CARBONDALE, IL (KFVS) - For decades, historians have believed that there was only fort in Ellis Grove, Illinois at the Fort Kaskaskia Historical site that served as a fort for both French and American troops. However, the SIU Archeology department discovered that there were two separate forts last year.
There is one fort for Americans and One fort for the French. The American fort was in use from 1803 to 1806.
The most important event in the history of the American fort was a visit by the Lewis and Clark Expedition in 1803 to recruit 11 soldiers for their expedition to explore the American West.
The team has continued to dig since finding the fort last year to learn more about the fort during that period and have found Civil War uniform buttons from the Lewis and Clark regiment along with other buttons from uniforms dating back to that time.
Also found were cartridge boxes for soldiers and other smaller bits of ceramics and glass wear.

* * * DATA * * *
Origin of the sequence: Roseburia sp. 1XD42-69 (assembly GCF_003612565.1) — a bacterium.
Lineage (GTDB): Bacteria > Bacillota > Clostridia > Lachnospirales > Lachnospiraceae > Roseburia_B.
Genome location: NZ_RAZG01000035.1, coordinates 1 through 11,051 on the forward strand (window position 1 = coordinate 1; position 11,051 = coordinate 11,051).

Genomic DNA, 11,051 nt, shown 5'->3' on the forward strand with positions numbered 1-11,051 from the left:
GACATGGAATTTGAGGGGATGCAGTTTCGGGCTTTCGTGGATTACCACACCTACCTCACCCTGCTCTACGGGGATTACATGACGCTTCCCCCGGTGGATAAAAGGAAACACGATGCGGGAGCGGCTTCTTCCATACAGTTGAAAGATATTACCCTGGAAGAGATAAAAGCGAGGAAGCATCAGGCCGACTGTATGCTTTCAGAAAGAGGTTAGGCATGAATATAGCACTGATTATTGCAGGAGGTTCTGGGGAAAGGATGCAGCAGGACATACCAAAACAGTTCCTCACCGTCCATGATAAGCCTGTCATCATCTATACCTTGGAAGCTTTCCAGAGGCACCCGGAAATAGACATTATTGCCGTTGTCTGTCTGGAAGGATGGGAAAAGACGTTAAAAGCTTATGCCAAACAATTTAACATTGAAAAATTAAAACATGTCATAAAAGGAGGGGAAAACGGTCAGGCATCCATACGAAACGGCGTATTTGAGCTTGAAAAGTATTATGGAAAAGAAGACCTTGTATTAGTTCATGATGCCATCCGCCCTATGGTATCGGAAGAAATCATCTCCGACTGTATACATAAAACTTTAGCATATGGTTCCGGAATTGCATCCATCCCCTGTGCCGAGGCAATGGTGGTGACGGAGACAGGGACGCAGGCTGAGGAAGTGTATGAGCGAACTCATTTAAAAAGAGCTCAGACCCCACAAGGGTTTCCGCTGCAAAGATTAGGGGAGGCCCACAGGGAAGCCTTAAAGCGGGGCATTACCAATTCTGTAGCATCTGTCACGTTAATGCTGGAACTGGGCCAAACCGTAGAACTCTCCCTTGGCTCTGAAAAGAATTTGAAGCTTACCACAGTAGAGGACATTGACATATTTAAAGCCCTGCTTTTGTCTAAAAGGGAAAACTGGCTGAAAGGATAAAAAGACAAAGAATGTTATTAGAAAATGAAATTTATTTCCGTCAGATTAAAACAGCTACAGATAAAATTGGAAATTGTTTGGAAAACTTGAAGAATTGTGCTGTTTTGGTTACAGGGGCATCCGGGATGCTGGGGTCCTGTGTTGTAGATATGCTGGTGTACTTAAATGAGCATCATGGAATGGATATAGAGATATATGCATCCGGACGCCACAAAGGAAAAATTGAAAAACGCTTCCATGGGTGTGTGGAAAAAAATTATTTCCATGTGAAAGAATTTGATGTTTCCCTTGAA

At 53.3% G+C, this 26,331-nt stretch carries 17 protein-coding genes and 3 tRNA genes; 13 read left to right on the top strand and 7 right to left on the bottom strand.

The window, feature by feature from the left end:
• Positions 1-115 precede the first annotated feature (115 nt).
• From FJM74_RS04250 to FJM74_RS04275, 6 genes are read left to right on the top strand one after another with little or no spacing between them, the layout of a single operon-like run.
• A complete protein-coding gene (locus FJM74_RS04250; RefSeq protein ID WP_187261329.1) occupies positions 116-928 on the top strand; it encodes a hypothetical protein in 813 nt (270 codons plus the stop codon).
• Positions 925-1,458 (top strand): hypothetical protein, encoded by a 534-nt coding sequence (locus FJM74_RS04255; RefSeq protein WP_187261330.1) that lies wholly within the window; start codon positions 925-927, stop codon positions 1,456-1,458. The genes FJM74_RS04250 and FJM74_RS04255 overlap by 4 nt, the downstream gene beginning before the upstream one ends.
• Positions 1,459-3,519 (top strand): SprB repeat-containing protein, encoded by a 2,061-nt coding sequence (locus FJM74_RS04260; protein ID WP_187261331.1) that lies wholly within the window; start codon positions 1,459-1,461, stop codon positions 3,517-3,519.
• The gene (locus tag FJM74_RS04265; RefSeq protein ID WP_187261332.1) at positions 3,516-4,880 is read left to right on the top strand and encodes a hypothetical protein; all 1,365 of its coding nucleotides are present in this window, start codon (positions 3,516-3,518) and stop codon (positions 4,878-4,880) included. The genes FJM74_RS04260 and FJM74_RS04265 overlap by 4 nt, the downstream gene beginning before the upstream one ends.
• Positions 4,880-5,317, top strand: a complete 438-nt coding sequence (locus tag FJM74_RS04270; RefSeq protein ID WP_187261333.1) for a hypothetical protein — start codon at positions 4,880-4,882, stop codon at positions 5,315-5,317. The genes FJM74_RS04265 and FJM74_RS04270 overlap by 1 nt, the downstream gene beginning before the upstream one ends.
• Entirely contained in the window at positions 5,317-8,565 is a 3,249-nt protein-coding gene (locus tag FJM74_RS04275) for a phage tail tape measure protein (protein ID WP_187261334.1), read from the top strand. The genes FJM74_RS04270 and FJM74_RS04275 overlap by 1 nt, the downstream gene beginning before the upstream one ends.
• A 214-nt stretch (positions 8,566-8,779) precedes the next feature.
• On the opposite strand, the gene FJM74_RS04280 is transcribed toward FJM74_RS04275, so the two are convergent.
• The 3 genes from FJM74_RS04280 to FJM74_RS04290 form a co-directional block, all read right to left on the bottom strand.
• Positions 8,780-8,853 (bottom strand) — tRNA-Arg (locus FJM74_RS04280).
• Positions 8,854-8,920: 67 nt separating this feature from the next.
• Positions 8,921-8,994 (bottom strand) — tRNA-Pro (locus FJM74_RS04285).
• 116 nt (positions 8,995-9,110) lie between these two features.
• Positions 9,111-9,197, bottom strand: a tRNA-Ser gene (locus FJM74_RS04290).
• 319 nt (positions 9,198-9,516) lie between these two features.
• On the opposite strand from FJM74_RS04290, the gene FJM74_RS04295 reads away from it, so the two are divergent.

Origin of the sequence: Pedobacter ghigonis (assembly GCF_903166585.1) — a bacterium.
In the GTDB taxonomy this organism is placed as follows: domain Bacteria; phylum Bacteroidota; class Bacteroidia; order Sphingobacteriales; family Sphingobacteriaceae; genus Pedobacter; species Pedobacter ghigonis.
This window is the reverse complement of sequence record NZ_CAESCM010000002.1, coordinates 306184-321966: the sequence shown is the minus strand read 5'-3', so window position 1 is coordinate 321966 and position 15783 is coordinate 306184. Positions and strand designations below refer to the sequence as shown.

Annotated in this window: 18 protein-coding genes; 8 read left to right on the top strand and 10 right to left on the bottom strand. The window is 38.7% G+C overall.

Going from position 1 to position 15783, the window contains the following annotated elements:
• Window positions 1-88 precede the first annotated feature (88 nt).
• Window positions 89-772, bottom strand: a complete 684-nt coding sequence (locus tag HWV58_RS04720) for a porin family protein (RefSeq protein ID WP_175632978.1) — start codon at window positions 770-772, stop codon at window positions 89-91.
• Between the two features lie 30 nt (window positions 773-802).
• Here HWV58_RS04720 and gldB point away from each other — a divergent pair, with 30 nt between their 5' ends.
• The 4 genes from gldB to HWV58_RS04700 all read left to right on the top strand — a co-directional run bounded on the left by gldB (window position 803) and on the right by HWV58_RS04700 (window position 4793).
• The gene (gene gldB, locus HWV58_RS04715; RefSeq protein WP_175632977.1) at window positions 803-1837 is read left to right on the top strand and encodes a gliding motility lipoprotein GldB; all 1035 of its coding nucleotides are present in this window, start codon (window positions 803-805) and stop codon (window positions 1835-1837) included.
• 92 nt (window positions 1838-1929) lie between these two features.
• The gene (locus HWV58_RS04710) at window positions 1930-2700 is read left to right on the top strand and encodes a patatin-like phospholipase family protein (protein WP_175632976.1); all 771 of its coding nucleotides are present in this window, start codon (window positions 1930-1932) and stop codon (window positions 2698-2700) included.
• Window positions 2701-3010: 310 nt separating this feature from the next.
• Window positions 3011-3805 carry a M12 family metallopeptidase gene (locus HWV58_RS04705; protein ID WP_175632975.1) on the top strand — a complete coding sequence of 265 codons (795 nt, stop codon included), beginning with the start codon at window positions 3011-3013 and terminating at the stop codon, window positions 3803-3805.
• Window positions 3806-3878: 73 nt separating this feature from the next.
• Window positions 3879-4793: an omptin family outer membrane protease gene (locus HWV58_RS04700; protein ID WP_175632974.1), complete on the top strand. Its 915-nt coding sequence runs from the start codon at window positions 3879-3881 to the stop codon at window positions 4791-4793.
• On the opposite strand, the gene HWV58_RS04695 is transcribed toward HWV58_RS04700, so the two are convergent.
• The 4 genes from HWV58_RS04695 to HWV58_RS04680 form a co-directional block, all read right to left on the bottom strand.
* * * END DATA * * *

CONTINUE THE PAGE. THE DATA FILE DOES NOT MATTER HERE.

The program recently received small grants from the Lewis and Clark Heritage Trail Foundation and from the Southeastern Archaeological Conference.
This funding allows the students to receive housing during the summer program and training from SIU faculty and staff.
The grants also assist in the general excavation and discovery work. The team is getting ready to host Public Archeology Day where they will have actors portraying members of the Lewis and Clark Expedition and early French settlers at the dig site, along with showing the public what they are working on Saturday, June 9.
Mark Wagner, Director of the Center of Archeological Investigations at SIU, says the team does not plan to excavate the entire fort but continue with its search for artifacts and figure out a way to properly preserve the site.
Noah Gammage a senior in SIU's Anthropology program spoke about why digs like this are so important.
"You can take a history course and you can read everything, but you know history is written by the winners," Gammage said. "History is just a record of what people think is important, being able to decipher things that weren't written down, that weren't really reported on, is important for a more fleshed out a more complete view of history."